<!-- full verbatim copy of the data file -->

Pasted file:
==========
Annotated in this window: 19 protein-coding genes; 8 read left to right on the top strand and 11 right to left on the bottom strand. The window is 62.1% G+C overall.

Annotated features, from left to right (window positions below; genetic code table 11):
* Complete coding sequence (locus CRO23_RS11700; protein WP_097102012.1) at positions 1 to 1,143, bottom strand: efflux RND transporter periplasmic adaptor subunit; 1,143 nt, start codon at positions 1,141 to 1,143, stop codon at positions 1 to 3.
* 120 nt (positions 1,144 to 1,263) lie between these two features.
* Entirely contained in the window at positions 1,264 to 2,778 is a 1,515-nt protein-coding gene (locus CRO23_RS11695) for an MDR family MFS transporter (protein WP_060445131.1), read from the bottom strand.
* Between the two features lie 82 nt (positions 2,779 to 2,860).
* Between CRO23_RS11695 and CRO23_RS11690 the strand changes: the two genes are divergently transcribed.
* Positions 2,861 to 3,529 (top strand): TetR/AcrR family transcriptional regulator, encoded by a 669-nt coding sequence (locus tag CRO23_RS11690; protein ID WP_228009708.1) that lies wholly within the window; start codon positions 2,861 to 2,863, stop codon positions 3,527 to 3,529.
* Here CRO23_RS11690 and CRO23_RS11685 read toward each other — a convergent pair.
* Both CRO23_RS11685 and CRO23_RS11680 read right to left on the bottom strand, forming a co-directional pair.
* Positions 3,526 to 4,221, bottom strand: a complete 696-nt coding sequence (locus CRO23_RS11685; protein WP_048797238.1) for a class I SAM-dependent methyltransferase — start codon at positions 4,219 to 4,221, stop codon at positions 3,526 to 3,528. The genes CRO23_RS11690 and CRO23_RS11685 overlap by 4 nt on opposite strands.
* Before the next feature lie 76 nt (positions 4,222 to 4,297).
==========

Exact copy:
Annotated in this window: 19 protein-coding genes; 8 read left to right on the top strand and 11 right to left on the bottom strand. The window is 62.1% G+C overall.

Annotated features, from left to right (window positions below; genetic code table 11):
* Complete coding sequence (locus CRO23_RS11700; protein WP_097102012.1) at positions 1 to 1,143, bottom strand: efflux RND transporter periplasmic adaptor subunit; 1,143 nt, start codon at positions 1,141 to 1,143, stop codon at positions 1 to 3.
* 120 nt (positions 1,144 to 1,263) lie between these two features.
* Entirely contained in the window at positions 1,264 to 2,778 is a 1,515-nt protein-coding gene (locus CRO23_RS11695) for an MDR family MFS transporter (protein WP_060445131.1), read from the bottom strand.
* Between the two features lie 82 nt (positions 2,779 to 2,860).
* Between CRO23_RS11695 and CRO23_RS11690 the strand changes: the two genes are divergently transcribed.
* Positions 2,861 to 3,529 (top strand): TetR/AcrR family transcriptional regulator, encoded by a 669-nt coding sequence (locus tag CRO23_RS11690; protein ID WP_228009708.1) that lies wholly within the window; start codon positions 2,861 to 2,863, stop codon positions 3,527 to 3,529.
* Here CRO23_RS11690 and CRO23_RS11685 read toward each other — a convergent pair.
* Both CRO23_RS11685 and CRO23_RS11680 read right to left on the bottom strand, forming a co-directional pair.
* Positions 3,526 to 4,221, bottom strand: a complete 696-nt coding sequence (locus CRO23_RS11685; protein WP_048797238.1) for a class I SAM-dependent methyltransferase — start codon at positions 4,219 to 4,221, stop codon at positions 3,526 to 3,528. The genes CRO23_RS11690 and CRO23_RS11685 overlap by 4 nt on opposite strands.
* Before the next feature lie 76 nt (positions 4,222 to 4,297).